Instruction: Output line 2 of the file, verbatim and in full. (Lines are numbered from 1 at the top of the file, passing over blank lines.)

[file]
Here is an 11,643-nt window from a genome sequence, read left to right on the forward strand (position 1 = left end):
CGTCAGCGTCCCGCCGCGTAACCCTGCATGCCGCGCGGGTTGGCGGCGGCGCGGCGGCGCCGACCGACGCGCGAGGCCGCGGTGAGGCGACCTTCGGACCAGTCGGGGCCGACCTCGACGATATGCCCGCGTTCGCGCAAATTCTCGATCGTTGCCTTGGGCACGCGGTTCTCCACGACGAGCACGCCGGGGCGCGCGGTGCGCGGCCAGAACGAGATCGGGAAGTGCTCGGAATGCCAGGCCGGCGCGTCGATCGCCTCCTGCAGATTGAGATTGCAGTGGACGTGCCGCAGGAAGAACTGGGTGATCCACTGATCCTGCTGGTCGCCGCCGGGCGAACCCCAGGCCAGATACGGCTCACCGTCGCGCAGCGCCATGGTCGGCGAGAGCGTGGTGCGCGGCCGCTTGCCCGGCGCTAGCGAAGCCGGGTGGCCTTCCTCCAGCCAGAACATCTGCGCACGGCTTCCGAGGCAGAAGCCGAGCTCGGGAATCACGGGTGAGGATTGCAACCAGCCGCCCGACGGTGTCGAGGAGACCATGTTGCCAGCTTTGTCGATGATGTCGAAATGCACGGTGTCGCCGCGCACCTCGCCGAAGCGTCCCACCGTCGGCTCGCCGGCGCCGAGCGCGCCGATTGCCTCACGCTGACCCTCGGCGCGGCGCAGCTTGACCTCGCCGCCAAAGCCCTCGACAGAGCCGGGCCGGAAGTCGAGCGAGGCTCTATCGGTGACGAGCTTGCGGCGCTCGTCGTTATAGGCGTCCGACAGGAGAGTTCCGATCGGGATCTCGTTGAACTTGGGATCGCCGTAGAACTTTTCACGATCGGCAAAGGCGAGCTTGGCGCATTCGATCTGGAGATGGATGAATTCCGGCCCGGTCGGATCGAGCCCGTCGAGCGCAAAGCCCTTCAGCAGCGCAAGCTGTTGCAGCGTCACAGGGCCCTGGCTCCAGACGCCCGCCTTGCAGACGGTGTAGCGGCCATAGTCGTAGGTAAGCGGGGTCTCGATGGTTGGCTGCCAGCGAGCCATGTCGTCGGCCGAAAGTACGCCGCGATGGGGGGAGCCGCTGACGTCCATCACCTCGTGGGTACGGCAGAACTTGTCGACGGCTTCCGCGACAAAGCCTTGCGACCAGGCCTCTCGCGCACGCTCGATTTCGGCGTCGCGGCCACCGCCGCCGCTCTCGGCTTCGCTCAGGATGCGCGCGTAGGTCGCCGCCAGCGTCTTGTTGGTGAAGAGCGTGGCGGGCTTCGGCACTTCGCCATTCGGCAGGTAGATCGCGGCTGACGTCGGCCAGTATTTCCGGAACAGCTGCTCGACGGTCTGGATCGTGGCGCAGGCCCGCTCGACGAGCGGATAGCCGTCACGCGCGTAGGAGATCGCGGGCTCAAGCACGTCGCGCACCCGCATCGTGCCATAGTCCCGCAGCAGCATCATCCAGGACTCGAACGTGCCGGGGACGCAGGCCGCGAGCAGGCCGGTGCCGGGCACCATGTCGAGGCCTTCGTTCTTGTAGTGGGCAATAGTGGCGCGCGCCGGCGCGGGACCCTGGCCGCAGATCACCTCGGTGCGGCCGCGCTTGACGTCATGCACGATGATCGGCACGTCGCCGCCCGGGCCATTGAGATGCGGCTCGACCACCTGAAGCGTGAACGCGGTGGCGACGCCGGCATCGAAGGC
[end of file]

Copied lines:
CGTCAGCGTCCCGCCGCGTAACCCTGCATGCCGCGCGGGTTGGCGGCGGCGCGGCGGCGCCGACCGACGCGCGAGGCCGCGGTGAGGCGACCTTCGGACCAGTCGGGGCCGACCTCGACGATATGCCCGCGTTCGCGCAAATTCTCGATCGTTGCCTTGGGCACGCGGTTCTCCACGACGAGCACGCCGGGGCGCGCGGTGCGCGGCCAGAACGAGATCGGGAAGTGCTCGGAATGCCAGGCCGGCGCGTCGATCGCCTCCTGCAGATTGAGATTGCAGTGGACGTGCCGCAGGAAGAACTGGGTGATCCACTGATCCTGCTGGTCGCCGCCGGGCGAACCCCAGGCCAGATACGGCTCACCGTCGCGCAGCGCCATGGTCGGCGAGAGCGTGGTGCGCGGCCGCTTGCCCGGCGCTAGCGAAGCCGGGTGGCCTTCCTCCAGCCAGAACATCTGCGCACGGCTTCCGAGGCAGAAGCCGAGCTCGGGAATCACGGGTGAGGATTGCAACCAGCCGCCCGACGGTGTCGAGGAGACCATGTTGCCAGCTTTGTCGATGATGTCGAAATGCACGGTGTCGCCGCGCACCTCGCCGAAGCGTCCCACCGTCGGCTCGCCGGCGCCGAGCGCGCCGATTGCCTCACGCTGACCCTCGGCGCGGCGCAGCTTGACCTCGCCGCCAAAGCCCTCGACAGAGCCGGGCCGGAAGTCGAGCGAGGCTCTATCGGTGACGAGCTTGCGGCGCTCGTCGTTATAGGCGTCCGACAGGAGAGTTCCGATCGGGATCTCGTTGAACTTGGGATCGCCGTAGAACTTTTCACGATCGGCAAAGGCGAGCTTGGCGCATTCGATCTGGAGATGGATGAATTCCGGCCCGGTCGGATCGAGCCCGTCGAGCGCAAAGCCCTTCAGCAGCGCAAGCTGTTGCAGCGTCACAGGGCCCTGGCTCCAGACGCCCGCCTTGCAGACGGTGTAGCGGCCATAGTCGTAGGTAAGCGGGGTCTCGATGGTTGGCTGCCAGCGAGCCATGTCGTCGGCCGAAAGTACGCCGCGATGGGGGGAGCCGCTGACGTCCATCACCTCGTGGGTACGGCAGAACTTGTCGACGGCTTCCGCGACAAAGCCTTGCGACCAGGCCTCTCGCGCACGCTCGATTTCGGCGTCGCGGCCACCGCCGCCGCTCTCGGCTTCGCTCAGGATGCGCGCGTAGGTCGCCGCCAGCGTCTTGTTGGTGAAGAGCGTGGCGGGCTTCGGCACTTCGCCATTCGGCAGGTAGATCGCGGCTGACGTCGGCCAGTATTTCCGGAACAGCTGCTCGACGGTCTGGATCGTGGCGCAGGCCCGCTCGACGAGCGGATAGCCGTCACGCGCGTAGGAGATCGCGGGCTCAAGCACGTCGCGCACCCGCATCGTGCCATAGTCCCGCAGCAGCATCATCCAGGACTCGAACGTGCCGGGGACGCAGGCCGCGAGCAGGCCGGTGCCGGGCACCATGTCGAGGCCTTCGTTCTTGTAGTGGGCAATAGTGGCGCGCGCCGGCGCGGGACCCTGGCCGCAGATCACCTCGGTGCGGCCGCGCTTGACGTCATGCACGATGATCGGCACGTCGCCGCCCGGGCCATTGAGATGCGGCTCGACCACCTGAAGCGTGAACGCGGTGGCGACGCCGGCATCGAAGGC